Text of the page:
My dog growled at me today
Yes, I am a dog trainer, and my dog growled at me. And you know what, I liked it. I reinforced it!
I am often called to see ‘aggressive’ dogs who have been so labelled because they have growled, but what is it about growling that gets us so hot under the collar?
One of the things that appeals to us about dogs, as well as their big soulful eyes, their faithful loving nature and their ability to lower our blood pressure and heal our bodies simply by sitting next to us, is their inability to speak our language. Indeed, you may have heard the quote from an unknown author: “The reason a dog has so many friends, is because he wags his tail not his tongue”.
Perhaps this is why we are so affronted when our dogs do actually talk to us, or is it simply because we don’t like their language?
Growling is somehow seen as something only a ‘bad dog’ does and that it means your dog is aggressive. I’m not sure when this misconception was first made, but it has become very widespread.
A dog who growls is not trying to dominate you, he’s not a bad dog, or aggressive and he doesn’t want to hurt you, in fact it’s quite the opposite; he’s trying to avoid taking it a step further!
A dog who growls at you is talking to you, in his own language because that’s the language he knows, and he is asking you to make whatever it is that is making him uncomfortable stop.
So why was I so happy when Radan growled at me?
When I first got him, he had been through rescue and he had had a pretty tough time of it. When I went to collect him, he was being handled by people with very little skill in handling dogs and was being yanked around on a slip lead when he got excited to see a person, despite his incredibly friendly nature.
He was only just over a year old and I was at least his third home. Nobody knew where he had started off and he had most recently been handed in because his owners said he was growling at the children.
The thing is, Radan didn’t growl. He would let me do all sorts with no growling, there were very subtle signs that he wasn’t happy but these are not things that novice dog owners would pick up on; the flick of a tongue or the momentary freeze of an uncomfortable dog. A paw lift that just looks so cute but is actually his way of saying ‘I really don’t like that’ and the tell-tale whites of his eyes on show indicating that he really isn’t a very happy boy at this moment in time. But no growling.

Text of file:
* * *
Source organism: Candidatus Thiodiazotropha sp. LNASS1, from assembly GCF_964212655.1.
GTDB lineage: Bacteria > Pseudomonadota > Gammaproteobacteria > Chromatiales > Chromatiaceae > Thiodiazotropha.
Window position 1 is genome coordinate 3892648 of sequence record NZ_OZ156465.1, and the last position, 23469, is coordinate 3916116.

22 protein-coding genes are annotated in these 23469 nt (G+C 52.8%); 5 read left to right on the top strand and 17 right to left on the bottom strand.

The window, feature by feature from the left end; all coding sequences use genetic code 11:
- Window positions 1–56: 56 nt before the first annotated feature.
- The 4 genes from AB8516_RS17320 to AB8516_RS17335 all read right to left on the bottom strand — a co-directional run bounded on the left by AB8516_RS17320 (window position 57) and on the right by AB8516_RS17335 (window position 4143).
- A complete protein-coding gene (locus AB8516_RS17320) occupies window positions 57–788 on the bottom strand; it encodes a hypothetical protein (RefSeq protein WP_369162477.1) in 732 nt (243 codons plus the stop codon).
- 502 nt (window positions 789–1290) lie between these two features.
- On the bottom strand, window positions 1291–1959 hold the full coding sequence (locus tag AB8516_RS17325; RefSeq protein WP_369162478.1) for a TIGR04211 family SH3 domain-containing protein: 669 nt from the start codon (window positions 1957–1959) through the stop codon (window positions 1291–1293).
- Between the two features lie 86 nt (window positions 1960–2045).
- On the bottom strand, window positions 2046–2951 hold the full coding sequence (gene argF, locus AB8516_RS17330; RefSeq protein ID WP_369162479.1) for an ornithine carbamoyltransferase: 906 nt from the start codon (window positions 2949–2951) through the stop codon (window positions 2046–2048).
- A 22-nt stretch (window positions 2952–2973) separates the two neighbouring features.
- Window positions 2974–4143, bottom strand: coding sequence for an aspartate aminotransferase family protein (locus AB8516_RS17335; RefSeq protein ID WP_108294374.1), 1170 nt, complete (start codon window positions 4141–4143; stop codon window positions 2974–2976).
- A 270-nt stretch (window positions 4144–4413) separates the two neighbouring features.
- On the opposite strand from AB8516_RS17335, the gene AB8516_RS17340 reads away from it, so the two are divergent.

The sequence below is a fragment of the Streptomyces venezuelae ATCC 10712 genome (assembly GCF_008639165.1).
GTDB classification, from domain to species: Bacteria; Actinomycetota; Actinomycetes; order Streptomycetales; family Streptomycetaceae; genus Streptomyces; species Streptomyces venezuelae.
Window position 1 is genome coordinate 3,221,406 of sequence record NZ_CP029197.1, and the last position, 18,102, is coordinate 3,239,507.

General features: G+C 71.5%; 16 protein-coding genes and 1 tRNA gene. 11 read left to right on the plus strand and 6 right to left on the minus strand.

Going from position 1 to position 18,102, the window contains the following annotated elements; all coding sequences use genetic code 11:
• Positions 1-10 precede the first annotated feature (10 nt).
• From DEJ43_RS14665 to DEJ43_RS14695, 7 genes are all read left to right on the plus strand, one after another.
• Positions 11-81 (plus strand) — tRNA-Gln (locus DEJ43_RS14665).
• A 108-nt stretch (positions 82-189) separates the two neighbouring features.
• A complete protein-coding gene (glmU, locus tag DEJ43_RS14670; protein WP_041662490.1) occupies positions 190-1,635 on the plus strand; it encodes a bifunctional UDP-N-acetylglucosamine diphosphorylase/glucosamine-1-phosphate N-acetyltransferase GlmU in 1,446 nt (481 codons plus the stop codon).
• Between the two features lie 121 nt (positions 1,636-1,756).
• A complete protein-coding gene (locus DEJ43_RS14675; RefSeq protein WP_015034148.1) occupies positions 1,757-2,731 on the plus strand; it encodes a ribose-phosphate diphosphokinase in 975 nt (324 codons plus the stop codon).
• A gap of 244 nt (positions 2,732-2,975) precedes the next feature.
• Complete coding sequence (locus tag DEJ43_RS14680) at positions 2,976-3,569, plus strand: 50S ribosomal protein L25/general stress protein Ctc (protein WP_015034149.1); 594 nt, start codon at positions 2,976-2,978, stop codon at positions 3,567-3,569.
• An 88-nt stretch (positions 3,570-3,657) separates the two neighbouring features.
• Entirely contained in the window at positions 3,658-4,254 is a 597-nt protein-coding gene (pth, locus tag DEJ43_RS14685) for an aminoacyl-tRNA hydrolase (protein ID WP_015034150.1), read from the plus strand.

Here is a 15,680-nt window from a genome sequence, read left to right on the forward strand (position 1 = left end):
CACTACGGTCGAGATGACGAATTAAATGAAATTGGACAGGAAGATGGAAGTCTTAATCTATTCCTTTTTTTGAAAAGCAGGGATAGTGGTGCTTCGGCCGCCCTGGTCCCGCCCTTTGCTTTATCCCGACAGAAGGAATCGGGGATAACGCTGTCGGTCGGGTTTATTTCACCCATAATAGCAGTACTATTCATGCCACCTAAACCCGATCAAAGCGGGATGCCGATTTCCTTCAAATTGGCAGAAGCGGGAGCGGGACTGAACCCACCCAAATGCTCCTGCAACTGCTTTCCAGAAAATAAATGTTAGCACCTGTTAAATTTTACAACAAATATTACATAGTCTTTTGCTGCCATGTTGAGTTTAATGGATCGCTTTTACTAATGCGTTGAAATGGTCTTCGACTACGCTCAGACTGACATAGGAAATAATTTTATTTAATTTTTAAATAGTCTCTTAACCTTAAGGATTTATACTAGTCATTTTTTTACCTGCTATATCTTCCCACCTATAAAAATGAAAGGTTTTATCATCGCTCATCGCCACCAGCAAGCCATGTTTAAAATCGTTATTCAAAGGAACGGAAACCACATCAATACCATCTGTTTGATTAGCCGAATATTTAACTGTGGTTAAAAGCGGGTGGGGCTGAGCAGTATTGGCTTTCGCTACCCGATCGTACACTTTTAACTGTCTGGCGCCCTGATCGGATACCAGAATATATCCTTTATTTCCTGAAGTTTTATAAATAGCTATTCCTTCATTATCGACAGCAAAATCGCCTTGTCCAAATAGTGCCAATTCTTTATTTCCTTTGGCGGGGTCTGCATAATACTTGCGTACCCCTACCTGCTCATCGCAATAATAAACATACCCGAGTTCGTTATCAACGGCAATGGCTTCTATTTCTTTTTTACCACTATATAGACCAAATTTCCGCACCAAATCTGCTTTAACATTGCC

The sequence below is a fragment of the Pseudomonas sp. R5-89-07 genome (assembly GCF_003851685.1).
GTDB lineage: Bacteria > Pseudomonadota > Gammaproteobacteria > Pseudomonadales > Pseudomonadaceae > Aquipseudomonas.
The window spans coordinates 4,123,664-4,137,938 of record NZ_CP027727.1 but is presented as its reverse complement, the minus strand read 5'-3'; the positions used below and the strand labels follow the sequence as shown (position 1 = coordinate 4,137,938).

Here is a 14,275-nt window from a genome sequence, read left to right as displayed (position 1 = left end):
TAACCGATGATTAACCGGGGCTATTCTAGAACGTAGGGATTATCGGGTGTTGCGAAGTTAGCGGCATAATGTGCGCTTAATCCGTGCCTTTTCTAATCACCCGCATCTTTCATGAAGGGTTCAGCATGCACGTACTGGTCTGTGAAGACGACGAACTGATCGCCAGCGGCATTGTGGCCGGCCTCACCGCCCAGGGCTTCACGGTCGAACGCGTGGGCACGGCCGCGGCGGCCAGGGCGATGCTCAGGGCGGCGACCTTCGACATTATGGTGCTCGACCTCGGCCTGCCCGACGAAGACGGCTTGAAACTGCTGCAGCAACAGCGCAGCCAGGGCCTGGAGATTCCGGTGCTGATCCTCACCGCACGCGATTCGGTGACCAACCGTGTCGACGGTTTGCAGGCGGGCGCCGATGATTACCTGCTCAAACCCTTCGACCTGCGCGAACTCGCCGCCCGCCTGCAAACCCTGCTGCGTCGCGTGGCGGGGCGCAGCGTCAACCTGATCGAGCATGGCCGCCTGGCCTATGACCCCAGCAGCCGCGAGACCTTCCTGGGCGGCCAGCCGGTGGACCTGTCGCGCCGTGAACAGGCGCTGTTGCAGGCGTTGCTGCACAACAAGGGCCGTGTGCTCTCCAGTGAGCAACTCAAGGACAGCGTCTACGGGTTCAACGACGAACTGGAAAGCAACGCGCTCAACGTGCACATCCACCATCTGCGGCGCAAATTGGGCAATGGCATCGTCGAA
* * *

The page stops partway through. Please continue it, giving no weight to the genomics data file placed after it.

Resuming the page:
Then, one day, when I wasn’t looking at what I was doing or what he was telling me, his subtle indications went unnoticed and he went to the next level. For any well socialised, balanced dog, that would have been a growl, but for Radan, who had been punished for his ‘aggressive behaviour’, growling had never worked and had only resulted in worse things happening, so he lunged at me. And he got me.
This was when I realised that this boy had no clue that he could tell me when he wasn’t happy with something. This wasn’t out of the blue, it wasn’t even unprovoked, it turned out that he had a sore ear and I had been fussing it. But if he had felt comfortable enough with me to growl, I’d have known about his sore ear before I got a sore arm.
I taught my boy to growl at me. That’s right. Reread it if you need to. I didn’t want a dog that was frightened to communicate with me because that is how people get bitten. So now, when Radan growls, I know that he is saying “there is something not right here”. Sometimes it’s something I am doing that is making him uncomfortable, sometimes it’s something else and he needs me to deal with it. Regardless, that growl is a communication and nothing more. It doesn’t mean he is going to rip my head off, and it doesn’t mean he is a bad dog. It means he has learned to trust me enough to communicate with me in his language – which makes everyone safer.
Never, ever punish a growling dog.
If your dog is growling at you regularly, something needs changing.
If your dog is growling and making you uncomfortable, you need to seek help from a professional behaviour consultant.
But remember, if your dog is growling he is communicating with you. Listen to him.
If you are concerned about your dog’s growling, you can leave a comment below or drop me an email to [email protected] and I will be happy to give some brief advice if appropriate or let you know if I feel you need to seek professional help.